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MotoGP Valencia: 'Unexpected problems' spoil Suzuki return

"We knew it would not be an easy weekend but I did not expect to run into these problems" - de Puniet.
Suzuki's first MotoGP race since 2011 came to an early end when Randy de Puniet retired from 19th place with technical problems on the new GSX-RR.

Development rider de Puniet was giving the new inline four-cylinder machine its official debut, prior to handing over to 2015 signings Aleix Espargaro and Maverick Vinales for the post-race test.

But despite two years of testing, the Valencia weekend exposed both reliability problems and a significant lack of top speed.

A massive engine failure on Friday was followed by a less dramatic breakdown on Saturday, then an early exit on lap 12 of the 30-lap grand prix due to a gearshift issue. The other concern is top speed, the GSX-RR lacking 20km/h to the quickest machines despite - like Ducati - being allowed to race with the Open class technical concessions.

“We knew it would not be an easy weekend but I did not expect to run into these problems. Everyone in the team tried their best but it was not sufficient to finish as I struggled with a gearbox-shifting problem,” de Puniet said. “It is a shame because in these race conditions I might have been able to push for a good position.”

Team manager Davide Brivio added that the technical issues had not occurred before.

“We faced some technical issues this weekend, some of which we have not encountered during the testing campaign. From this point of view it was a good decision to race here and learn more for our job over the winter,” said the Italian.

“In terms of performance - and with everything considered - things are not so bad. We know we have to improve the engine and electronics and we are already working [on this]. Now we can add the information from this weekend.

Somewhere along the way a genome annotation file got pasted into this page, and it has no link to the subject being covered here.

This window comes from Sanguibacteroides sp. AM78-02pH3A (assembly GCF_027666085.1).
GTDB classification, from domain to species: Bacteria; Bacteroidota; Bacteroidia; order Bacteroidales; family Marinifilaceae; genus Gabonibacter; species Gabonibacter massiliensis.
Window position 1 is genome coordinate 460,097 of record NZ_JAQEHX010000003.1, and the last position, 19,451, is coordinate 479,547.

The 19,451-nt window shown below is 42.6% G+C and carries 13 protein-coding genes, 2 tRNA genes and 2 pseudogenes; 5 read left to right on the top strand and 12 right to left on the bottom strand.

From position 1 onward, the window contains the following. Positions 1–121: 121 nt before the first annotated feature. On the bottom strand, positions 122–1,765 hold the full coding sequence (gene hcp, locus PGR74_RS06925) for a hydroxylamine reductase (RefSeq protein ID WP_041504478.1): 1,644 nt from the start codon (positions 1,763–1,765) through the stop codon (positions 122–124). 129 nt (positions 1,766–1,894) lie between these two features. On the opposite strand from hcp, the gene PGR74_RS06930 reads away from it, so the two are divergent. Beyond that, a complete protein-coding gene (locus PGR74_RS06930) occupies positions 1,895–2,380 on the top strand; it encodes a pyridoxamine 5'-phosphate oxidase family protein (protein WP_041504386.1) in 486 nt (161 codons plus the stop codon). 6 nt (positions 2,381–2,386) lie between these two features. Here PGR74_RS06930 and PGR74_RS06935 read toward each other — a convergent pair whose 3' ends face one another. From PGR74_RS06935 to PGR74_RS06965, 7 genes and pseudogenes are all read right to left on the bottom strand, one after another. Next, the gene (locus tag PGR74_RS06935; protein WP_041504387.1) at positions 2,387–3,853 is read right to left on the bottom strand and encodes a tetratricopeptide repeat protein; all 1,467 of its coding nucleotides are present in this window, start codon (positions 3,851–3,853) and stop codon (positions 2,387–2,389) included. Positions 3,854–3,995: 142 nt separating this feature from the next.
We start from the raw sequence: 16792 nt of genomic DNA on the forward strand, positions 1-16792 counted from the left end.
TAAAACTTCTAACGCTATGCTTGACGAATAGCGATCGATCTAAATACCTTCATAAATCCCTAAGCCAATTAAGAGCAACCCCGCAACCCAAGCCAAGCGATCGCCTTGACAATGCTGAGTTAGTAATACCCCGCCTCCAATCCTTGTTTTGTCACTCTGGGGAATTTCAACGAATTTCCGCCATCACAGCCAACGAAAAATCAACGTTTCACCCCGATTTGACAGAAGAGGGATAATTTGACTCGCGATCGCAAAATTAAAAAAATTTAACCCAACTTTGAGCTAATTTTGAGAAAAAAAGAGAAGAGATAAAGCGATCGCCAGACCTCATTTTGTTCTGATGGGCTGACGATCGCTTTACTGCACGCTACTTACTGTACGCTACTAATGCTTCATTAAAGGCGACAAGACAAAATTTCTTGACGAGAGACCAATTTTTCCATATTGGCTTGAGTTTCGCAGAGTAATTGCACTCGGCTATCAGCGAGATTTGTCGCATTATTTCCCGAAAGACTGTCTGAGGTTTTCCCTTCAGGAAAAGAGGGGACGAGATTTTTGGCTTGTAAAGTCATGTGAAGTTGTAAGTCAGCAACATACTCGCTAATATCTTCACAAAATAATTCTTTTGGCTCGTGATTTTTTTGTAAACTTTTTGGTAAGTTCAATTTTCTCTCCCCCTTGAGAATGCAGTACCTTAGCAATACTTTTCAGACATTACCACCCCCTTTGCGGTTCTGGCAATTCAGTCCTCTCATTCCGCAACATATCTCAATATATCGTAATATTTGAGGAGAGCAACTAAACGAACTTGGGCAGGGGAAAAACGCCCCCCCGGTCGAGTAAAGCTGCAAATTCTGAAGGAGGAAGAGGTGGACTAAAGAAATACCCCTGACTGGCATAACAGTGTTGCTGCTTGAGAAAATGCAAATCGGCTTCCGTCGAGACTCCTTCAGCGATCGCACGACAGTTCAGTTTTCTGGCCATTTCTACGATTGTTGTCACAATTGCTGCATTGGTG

“Despite everything, it was good to race at Valencia and make these discoveries now. We will test this week. We won't find big solutions in the space of one day so we will have to try and manage. The new riders want to test as soon as possible and get a feeling for the bike so we will do what we can to give them the best conditions and then see how the test will progress.”

de Puniet, who stepped back from racing to concentrated on Suzuki development work this season, will race in WSBK for Crescent Suzuki in 2015.

“Now it is time for me to switch to Superbike. I think I did a good job for Suzuki during the year and I'm interested to see and hear the feedback of the new riders now.”

Tagged as: Suzuki , Puniet

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November 10, 2014 9:34 AM
Last Edited 707 days ago

A lot of folk on this site had been predicting that the Suzuki would be instantly competitive but this weekend has proved to offer a reality check. The last time Suzuki competed in GP's (2011), their GSV-R was down on horsepower and notably poor on acceleration out of corners. In the meantime, Honda, Yamaha & Ducati have been racing 4 or 6 bikes every season, accumulating a mass of data, enabling them to develop their machines quickly. So why would people expect Suzuki to have suddenly developed something fantastic when they have been away from racing for a number of years? Simply isn't going to happen. Rather, they are starting way behind the competition and it is likely to prove very hard to catch up with the development potential of only a 2-man team. Where Suzuki is now is the level of an unreliable customer Honda.

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